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A1C Test For Diabetes: Everything You Need To Know

Generally, people with diabetes measure their blood sugar levels by doing urine tests or finger pricks at home. These ways provide accurate information, but only for short-term because your blood sugar can vary depending on the time of the day, your physical activity and hormonal changes.

This is one of the reasons a new diagnostic tool called the haemoglobin A1C (HbA1C) test has become important in monitoring diabetes. It measures the average blood sugar level over the past 2 to 3 months [1] .

a1c test

What Is the A1C test?

The A1C test is a blood test which checks your glucose levels over a span of three months. The test will show you how well you are controlling diabetes. It measures glycated haemoglobin, which is formed when glucose attaches to a protein called haemoglobin in red blood cells. Haemoglobin is responsible for carrying oxygen to different parts of the body.

When your blood glucose levels are high, some of the glucose sticks to the haemoglobin. Haemoglobin A is a type of haemoglobin to which glucose attaches and this combination is called glycated haemoglobin (HbA1C)[2] .

The A1C test is a reliable test which is now being used for diagnosis and screening of prediabetes and diabetes [3] .

Why The A1C Test Is Done & How Does It Work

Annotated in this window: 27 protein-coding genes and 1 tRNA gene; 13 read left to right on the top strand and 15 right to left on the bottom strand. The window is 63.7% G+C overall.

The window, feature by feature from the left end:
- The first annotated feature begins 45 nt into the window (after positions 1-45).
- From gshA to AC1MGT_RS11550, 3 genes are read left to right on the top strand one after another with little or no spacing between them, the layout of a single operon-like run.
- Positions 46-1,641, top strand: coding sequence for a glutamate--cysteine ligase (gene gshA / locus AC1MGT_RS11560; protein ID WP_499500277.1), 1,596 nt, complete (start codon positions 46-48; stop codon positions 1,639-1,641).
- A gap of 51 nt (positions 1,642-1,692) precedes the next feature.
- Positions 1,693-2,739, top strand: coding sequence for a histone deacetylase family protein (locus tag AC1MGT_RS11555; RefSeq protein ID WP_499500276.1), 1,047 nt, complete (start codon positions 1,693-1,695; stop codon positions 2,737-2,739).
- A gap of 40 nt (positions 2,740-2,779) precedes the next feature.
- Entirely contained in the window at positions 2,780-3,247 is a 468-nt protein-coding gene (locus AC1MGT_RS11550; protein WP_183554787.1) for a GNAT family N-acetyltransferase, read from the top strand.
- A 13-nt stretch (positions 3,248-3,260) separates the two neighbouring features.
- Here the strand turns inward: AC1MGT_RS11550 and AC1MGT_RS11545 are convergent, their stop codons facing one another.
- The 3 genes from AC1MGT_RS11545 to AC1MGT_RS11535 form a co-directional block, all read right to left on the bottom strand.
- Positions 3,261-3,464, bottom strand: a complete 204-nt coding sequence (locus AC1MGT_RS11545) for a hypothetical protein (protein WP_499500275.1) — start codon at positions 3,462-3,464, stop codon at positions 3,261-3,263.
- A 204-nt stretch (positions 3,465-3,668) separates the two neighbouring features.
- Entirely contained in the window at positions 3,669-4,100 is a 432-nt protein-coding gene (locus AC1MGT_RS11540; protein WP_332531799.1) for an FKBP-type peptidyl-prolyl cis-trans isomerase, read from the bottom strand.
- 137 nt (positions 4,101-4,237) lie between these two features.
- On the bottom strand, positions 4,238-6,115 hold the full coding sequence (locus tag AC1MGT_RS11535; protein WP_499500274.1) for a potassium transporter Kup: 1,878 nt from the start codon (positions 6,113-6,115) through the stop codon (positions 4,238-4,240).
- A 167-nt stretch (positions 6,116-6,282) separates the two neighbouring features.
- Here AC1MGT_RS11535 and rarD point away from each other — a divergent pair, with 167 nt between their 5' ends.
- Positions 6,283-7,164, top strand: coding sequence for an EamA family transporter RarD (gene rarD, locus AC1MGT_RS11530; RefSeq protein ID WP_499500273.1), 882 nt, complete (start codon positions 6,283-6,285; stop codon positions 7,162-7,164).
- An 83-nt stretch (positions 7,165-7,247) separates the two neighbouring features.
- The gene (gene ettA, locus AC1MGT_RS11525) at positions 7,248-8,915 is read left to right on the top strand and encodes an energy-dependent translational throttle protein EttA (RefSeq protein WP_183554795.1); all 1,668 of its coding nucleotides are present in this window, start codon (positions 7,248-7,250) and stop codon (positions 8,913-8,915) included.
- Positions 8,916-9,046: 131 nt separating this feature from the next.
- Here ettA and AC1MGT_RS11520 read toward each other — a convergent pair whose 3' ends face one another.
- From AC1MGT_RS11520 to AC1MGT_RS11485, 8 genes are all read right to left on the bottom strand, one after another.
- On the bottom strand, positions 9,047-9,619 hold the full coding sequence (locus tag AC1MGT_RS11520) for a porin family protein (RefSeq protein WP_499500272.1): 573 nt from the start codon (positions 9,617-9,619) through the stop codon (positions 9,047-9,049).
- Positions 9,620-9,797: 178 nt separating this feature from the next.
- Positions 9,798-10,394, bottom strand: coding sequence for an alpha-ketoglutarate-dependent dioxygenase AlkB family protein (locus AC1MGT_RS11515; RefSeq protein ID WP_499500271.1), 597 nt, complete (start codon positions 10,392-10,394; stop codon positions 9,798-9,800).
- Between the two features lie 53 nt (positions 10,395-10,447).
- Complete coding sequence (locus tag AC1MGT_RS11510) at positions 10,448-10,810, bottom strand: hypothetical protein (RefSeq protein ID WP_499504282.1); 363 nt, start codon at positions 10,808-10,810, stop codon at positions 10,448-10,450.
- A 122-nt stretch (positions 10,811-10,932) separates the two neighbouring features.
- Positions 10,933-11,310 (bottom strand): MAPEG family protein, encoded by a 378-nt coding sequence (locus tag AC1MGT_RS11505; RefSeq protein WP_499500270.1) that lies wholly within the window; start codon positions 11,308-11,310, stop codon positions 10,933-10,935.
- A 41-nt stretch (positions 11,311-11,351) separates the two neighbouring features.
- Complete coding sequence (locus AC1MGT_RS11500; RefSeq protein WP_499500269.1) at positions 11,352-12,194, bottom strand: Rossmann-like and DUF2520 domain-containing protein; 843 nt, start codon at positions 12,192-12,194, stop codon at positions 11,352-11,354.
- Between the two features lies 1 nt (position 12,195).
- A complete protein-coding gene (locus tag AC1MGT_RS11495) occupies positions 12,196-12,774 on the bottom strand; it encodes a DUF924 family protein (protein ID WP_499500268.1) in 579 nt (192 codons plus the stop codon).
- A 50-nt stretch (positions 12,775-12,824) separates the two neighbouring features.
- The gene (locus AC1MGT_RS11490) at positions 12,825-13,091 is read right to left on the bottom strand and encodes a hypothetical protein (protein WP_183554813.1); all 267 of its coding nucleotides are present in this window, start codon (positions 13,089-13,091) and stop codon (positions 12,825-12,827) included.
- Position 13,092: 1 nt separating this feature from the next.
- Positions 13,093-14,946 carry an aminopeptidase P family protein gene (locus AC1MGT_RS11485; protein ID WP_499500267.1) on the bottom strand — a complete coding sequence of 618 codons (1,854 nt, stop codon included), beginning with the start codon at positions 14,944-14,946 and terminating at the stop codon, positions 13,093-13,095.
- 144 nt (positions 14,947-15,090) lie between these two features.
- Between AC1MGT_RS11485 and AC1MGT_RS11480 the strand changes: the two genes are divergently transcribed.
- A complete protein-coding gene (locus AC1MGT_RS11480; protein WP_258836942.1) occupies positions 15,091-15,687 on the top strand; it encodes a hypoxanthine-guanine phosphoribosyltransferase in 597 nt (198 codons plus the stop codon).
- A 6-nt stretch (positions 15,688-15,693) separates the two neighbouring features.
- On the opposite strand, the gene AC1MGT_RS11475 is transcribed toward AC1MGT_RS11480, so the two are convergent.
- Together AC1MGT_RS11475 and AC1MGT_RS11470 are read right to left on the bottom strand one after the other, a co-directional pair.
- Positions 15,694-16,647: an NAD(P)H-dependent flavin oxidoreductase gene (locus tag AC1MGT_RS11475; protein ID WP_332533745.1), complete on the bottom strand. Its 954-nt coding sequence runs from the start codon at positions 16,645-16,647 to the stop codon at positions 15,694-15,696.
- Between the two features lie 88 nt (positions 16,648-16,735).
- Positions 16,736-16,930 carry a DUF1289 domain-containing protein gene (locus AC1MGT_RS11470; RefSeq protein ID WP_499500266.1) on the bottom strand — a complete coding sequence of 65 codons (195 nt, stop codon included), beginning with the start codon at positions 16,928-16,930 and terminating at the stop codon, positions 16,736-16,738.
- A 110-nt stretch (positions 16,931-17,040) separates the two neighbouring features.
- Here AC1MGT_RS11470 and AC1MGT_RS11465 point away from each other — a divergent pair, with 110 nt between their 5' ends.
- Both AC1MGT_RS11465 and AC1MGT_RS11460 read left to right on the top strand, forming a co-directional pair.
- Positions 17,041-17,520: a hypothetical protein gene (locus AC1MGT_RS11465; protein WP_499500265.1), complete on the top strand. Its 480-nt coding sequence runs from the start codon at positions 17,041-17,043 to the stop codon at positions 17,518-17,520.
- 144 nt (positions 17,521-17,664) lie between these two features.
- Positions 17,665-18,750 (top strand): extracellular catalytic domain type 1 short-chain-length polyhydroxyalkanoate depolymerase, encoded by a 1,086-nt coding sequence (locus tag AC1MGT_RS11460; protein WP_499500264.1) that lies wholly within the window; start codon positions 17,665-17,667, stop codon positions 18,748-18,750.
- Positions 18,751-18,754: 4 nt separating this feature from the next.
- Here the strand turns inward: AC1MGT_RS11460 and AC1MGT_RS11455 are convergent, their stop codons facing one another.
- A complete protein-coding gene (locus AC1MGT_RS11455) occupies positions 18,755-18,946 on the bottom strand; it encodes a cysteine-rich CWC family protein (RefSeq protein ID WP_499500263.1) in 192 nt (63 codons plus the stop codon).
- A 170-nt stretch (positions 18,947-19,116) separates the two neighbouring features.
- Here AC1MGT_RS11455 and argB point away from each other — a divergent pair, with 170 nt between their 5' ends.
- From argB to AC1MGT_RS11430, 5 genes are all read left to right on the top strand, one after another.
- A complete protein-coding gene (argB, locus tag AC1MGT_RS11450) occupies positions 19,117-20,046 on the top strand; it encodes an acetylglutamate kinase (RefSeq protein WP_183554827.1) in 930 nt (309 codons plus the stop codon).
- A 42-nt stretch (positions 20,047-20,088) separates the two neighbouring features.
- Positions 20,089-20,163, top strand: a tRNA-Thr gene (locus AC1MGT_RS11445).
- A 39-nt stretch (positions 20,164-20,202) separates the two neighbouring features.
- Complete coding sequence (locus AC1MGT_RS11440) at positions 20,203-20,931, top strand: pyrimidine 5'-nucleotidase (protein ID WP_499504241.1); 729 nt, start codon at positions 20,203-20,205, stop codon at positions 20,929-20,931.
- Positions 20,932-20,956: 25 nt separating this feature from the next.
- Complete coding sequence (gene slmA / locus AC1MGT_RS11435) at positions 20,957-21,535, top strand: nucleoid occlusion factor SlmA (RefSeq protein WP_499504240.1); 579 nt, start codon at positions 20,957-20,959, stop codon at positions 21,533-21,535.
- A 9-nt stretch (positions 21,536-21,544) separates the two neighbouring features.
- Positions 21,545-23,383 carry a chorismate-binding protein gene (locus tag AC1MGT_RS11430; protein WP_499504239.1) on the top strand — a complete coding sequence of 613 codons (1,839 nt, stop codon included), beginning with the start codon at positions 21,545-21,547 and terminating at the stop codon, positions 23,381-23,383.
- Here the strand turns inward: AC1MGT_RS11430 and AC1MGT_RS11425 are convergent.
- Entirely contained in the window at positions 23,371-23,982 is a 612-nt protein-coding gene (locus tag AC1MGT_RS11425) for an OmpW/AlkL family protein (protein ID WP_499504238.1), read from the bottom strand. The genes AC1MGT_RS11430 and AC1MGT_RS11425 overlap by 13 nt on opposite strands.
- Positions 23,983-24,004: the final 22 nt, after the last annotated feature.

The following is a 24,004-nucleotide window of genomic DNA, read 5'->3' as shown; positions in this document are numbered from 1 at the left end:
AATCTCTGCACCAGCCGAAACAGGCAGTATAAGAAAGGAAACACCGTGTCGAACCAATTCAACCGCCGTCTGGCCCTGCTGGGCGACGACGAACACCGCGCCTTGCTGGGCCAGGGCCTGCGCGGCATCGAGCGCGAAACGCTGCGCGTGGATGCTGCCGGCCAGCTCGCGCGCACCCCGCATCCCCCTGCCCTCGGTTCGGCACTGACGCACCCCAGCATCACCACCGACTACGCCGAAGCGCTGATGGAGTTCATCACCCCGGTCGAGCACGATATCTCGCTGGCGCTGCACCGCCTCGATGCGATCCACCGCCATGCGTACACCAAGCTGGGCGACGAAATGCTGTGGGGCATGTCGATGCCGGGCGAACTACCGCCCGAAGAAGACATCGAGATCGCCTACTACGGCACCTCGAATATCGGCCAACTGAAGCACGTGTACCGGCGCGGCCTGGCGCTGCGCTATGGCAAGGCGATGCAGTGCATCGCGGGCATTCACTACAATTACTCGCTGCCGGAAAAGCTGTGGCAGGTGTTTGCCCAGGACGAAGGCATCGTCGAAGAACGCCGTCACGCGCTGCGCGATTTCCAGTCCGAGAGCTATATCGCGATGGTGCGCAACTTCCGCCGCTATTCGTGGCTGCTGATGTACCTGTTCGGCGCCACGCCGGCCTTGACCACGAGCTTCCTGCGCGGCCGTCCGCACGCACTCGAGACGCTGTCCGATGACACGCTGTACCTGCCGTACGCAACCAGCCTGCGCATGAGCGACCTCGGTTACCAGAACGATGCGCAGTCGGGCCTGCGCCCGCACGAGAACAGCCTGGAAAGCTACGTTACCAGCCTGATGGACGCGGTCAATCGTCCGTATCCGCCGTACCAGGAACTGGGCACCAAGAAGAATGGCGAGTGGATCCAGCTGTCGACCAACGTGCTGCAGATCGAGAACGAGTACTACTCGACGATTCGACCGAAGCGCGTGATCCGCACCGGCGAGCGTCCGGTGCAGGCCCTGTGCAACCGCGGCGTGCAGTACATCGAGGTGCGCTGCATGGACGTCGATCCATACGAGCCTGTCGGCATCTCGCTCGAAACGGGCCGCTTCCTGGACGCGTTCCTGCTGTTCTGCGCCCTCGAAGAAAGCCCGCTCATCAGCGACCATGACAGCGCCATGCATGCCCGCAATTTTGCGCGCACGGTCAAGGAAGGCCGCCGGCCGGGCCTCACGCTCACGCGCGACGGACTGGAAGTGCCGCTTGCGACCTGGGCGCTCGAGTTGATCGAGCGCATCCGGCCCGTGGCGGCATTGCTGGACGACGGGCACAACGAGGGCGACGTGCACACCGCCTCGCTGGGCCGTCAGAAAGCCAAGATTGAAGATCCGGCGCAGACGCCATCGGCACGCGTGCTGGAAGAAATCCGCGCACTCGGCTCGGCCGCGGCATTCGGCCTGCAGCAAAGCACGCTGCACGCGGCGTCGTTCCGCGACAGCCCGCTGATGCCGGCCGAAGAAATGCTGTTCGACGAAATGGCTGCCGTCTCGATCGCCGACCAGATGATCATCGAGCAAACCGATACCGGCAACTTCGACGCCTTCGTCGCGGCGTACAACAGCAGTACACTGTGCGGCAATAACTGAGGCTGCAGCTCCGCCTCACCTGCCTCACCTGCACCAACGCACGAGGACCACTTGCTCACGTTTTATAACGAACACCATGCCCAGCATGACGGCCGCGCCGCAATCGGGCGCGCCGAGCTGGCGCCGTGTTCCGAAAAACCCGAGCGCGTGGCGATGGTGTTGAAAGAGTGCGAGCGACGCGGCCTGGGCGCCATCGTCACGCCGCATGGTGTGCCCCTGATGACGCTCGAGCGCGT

The test is done to identify prediabetes, diagnose type 1 and type 2 diabetes, and monitor your diabetes treatment plan.

The lifespan of red blood cells is 120 days after which they die and regenerate. This cycle carries on which makes the A1C test more effective as it checks your blood sugar over the past 3 months [4] .

Even if you have had high haemoglobin last week or last month and it's normal now, your haemoglobin will still carry the blood glucose range of that week/month in the form of more A1C in your blood. The numbers then reflect in the test.

According to the National Institute of Diabetes and Digestive and Kidney Diseases, a healthy person without diabetes will have A1C below 5.7 per cent, prediabetics will have A1C level of 5.7 to 6.4 per cent and diabetics will have A1C level of 6.5 per cent or above.

a1c test for diabetes chart

What Happens If Your A1C Number Is High?

When you have high levels of A1C, you have an increased risk of conditions such as cardiovascular diseases [5] , nerve damage, kidney disease, eye damage, the wounds or infections take time to heal and numbness, tingling or lack of sensation in the feet.

To tackle your type 2 diabetes, small changes in lifestyle like losing weight or exercising can help [6] . Speak to your doctor about the best treatment plan for managing diabetes.

How The A1C Test Is Used In The Diagnosis Of Prediabetes & Type 2 Diabetes?

The A1C diagnostic test can be used alone or in combination with other diabetes tests to diagnose prediabetes and type 2 diabetes. A diabetic person need not fast before the blood test, which indicates that the A1C test can be done at any time of the day.

A health care professional will take a sample of your blood by inserting a needle into a vein in your arm or by pricking the tip of your finger with a pointed lancet.

If you don't have symptoms of diabetes but the test shows positive results, take the A1C test another day to confirm the diagnosis.

A study conducted in prediabetic individuals, researchers found that the risk of developing diabetes within 5 years is between 9 and 25 per cent who have an A1C of 5.5 per cent to 6.0 per cent and between 25 per cent and 50 per cent who have an A1C of 6.0 to 6.5 [7] .